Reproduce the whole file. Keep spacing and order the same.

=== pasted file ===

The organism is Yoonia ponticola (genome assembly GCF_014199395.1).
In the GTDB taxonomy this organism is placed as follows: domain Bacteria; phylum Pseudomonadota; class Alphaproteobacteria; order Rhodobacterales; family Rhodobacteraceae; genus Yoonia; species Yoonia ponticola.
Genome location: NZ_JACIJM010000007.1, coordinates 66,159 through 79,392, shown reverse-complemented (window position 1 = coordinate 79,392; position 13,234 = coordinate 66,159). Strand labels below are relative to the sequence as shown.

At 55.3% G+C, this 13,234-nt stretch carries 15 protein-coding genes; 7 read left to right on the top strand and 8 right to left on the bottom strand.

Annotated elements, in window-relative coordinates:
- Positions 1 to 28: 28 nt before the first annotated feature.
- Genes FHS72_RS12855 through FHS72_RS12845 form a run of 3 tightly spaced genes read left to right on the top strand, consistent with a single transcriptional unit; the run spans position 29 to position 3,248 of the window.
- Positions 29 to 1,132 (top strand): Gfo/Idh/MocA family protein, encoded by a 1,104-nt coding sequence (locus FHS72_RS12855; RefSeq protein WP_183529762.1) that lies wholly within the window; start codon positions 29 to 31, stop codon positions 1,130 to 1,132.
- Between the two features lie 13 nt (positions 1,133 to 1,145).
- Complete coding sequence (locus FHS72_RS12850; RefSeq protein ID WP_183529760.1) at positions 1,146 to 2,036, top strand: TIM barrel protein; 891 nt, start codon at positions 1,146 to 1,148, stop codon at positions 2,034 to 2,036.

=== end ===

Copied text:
The organism is Yoonia ponticola (genome assembly GCF_014199395.1).
In the GTDB taxonomy this organism is placed as follows: domain Bacteria; phylum Pseudomonadota; class Alphaproteobacteria; order Rhodobacterales; family Rhodobacteraceae; genus Yoonia; species Yoonia ponticola.
Genome location: NZ_JACIJM010000007.1, coordinates 66,159 through 79,392, shown reverse-complemented (window position 1 = coordinate 79,392; position 13,234 = coordinate 66,159). Strand labels below are relative to the sequence as shown.

At 55.3% G+C, this 13,234-nt stretch carries 15 protein-coding genes; 7 read left to right on the top strand and 8 right to left on the bottom strand.

Annotated elements, in window-relative coordinates:
- Positions 1 to 28: 28 nt before the first annotated feature.
- Genes FHS72_RS12855 through FHS72_RS12845 form a run of 3 tightly spaced genes read left to right on the top strand, consistent with a single transcriptional unit; the run spans position 29 to position 3,248 of the window.
- Positions 29 to 1,132 (top strand): Gfo/Idh/MocA family protein, encoded by a 1,104-nt coding sequence (locus FHS72_RS12855; RefSeq protein WP_183529762.1) that lies wholly within the window; start codon positions 29 to 31, stop codon positions 1,130 to 1,132.
- Between the two features lie 13 nt (positions 1,133 to 1,145).
- Complete coding sequence (locus FHS72_RS12850; RefSeq protein ID WP_183529760.1) at positions 1,146 to 2,036, top strand: TIM barrel protein; 891 nt, start codon at positions 1,146 to 1,148, stop codon at positions 2,034 to 2,036.